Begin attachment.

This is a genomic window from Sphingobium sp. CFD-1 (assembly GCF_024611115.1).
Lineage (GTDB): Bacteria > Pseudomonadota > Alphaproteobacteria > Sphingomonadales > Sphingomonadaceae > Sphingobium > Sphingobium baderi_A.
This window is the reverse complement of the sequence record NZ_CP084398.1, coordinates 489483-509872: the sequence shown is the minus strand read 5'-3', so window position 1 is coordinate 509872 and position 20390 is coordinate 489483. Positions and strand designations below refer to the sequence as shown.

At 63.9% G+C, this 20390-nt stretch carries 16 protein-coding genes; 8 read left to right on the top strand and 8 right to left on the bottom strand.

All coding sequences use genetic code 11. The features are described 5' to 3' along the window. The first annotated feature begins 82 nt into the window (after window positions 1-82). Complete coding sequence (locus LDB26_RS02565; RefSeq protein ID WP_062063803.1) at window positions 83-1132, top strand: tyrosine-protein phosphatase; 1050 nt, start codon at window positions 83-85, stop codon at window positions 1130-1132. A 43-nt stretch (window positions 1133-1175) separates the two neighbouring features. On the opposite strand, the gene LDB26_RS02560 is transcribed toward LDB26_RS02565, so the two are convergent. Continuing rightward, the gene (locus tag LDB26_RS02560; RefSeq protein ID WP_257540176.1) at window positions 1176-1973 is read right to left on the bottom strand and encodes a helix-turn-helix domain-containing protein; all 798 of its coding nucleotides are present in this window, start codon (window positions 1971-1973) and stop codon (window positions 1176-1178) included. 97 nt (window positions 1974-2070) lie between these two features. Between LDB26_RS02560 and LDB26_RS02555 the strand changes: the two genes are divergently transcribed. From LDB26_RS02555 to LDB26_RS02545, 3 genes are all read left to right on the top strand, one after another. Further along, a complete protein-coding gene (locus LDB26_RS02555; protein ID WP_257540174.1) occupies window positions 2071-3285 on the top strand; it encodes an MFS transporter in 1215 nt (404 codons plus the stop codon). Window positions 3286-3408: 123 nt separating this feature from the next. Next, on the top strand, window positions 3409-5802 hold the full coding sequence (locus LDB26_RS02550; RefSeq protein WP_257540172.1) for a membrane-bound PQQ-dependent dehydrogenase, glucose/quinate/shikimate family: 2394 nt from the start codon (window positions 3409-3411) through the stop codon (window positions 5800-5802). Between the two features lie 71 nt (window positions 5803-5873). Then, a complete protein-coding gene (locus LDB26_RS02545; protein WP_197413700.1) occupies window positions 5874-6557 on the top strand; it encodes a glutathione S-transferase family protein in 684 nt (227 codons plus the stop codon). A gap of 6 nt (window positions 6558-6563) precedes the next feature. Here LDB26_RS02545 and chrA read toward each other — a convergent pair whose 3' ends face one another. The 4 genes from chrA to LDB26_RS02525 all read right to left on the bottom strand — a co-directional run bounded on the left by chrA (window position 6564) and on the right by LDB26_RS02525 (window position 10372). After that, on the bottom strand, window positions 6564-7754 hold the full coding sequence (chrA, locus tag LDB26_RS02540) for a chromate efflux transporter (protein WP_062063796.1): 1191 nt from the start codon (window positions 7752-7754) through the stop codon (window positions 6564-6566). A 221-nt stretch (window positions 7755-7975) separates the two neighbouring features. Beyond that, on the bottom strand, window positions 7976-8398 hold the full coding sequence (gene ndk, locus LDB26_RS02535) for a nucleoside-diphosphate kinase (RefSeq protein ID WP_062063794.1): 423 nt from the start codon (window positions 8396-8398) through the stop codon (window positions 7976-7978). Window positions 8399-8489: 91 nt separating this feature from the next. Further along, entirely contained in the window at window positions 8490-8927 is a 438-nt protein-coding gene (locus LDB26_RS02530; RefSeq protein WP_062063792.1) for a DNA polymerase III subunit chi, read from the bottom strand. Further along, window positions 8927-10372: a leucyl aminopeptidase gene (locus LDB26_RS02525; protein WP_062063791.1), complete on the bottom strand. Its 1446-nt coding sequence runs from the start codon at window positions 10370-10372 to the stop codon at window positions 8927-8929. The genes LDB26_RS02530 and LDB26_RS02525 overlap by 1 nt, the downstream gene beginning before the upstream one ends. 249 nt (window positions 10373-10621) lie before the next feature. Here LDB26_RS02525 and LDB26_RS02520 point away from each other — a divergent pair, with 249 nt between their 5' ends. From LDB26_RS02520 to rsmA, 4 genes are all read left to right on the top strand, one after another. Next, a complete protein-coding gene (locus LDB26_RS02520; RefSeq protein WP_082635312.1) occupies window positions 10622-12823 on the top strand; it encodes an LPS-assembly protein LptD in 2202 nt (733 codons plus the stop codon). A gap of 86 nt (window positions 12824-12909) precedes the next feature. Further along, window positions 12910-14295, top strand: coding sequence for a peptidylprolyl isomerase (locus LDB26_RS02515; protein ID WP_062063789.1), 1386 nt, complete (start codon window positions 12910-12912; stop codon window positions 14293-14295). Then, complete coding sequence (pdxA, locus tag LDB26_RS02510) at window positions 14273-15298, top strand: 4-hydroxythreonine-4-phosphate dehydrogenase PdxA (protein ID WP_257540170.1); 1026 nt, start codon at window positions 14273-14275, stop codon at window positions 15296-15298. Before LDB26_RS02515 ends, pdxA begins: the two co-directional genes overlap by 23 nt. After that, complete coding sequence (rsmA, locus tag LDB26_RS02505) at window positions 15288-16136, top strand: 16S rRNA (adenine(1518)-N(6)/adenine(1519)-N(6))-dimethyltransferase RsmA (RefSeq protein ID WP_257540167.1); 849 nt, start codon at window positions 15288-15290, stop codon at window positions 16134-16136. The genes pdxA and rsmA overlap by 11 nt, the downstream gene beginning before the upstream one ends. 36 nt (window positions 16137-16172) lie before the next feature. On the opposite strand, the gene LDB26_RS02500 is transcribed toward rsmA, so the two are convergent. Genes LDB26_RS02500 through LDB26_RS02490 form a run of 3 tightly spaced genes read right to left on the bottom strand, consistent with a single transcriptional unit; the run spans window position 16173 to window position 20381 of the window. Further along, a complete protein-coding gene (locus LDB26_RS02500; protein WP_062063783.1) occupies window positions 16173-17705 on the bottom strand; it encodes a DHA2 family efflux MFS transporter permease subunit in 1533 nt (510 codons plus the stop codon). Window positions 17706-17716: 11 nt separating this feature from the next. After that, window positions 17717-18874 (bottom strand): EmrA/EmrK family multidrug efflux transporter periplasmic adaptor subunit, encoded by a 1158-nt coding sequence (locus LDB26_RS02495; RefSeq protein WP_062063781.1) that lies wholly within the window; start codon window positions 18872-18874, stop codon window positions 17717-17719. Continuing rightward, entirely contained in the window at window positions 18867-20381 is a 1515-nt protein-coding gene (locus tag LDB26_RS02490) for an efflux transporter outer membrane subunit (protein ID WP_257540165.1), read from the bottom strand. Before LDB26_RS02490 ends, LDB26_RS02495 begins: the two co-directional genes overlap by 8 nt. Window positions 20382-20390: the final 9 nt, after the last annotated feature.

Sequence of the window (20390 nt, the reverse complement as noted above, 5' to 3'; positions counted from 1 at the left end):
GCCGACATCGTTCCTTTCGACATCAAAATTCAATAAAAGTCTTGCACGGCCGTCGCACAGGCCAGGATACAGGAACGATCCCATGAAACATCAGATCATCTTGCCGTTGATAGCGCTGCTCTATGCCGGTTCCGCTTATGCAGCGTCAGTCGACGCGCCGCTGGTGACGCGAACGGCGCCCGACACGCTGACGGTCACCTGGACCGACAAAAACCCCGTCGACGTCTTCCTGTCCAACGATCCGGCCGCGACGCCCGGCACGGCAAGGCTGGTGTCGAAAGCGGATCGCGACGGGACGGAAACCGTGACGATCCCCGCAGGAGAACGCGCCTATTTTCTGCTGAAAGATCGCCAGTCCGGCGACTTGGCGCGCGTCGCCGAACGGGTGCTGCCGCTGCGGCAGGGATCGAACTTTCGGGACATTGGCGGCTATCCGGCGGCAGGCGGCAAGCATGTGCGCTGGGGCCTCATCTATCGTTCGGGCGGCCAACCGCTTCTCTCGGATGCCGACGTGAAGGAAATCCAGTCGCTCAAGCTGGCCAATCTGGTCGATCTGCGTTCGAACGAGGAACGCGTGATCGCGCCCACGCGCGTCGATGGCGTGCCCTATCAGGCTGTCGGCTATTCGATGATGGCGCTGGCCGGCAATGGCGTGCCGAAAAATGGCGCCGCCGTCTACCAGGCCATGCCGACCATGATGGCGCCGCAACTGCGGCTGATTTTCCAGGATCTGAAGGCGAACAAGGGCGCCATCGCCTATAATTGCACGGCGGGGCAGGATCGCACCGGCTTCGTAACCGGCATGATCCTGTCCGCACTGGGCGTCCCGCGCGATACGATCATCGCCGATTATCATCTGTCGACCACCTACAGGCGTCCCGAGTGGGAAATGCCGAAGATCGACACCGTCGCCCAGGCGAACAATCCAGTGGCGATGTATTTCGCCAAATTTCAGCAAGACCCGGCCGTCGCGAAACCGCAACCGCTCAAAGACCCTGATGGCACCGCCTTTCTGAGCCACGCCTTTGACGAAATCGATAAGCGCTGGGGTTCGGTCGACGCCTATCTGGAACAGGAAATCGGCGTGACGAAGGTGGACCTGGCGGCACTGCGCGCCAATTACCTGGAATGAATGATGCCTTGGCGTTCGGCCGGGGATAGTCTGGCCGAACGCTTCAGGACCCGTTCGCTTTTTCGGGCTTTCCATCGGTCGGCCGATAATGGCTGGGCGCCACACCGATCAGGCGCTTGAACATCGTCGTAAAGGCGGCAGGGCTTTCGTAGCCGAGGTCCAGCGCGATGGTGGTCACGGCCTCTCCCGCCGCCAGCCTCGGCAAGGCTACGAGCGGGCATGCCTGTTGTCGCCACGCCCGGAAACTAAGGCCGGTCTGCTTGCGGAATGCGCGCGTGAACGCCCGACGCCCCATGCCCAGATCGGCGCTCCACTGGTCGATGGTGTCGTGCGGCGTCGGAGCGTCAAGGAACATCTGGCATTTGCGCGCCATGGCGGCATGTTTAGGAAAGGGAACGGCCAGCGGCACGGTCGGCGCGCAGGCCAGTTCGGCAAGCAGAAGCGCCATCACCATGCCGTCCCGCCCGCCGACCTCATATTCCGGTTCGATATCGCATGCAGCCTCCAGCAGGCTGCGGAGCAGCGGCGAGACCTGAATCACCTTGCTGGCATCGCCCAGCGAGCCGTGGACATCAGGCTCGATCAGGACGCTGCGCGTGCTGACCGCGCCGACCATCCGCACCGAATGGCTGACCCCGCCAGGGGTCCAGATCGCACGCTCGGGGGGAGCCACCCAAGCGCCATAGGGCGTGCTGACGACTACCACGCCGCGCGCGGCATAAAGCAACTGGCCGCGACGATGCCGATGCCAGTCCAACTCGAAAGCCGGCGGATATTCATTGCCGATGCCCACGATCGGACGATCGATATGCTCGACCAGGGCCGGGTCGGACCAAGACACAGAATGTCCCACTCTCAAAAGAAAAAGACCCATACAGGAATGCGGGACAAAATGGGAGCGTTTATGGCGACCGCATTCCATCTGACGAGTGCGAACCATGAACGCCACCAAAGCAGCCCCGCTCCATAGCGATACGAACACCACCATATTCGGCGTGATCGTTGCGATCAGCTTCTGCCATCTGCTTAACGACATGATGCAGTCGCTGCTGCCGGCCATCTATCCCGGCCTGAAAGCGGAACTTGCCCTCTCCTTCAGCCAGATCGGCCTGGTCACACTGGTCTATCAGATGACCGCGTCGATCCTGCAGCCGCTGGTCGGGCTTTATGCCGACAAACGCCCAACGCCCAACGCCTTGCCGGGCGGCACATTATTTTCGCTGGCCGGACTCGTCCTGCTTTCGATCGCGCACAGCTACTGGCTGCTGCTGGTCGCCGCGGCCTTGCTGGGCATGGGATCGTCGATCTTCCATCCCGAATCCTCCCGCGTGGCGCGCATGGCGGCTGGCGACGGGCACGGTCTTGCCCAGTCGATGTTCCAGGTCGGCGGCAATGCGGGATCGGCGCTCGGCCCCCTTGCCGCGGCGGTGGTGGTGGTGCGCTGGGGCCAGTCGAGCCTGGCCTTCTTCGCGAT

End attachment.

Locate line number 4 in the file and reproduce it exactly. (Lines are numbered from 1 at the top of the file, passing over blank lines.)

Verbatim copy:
At 63.9% G+C, this 20390-nt stretch carries 16 protein-coding genes; 8 read left to right on the top strand and 8 right to left on the bottom strand.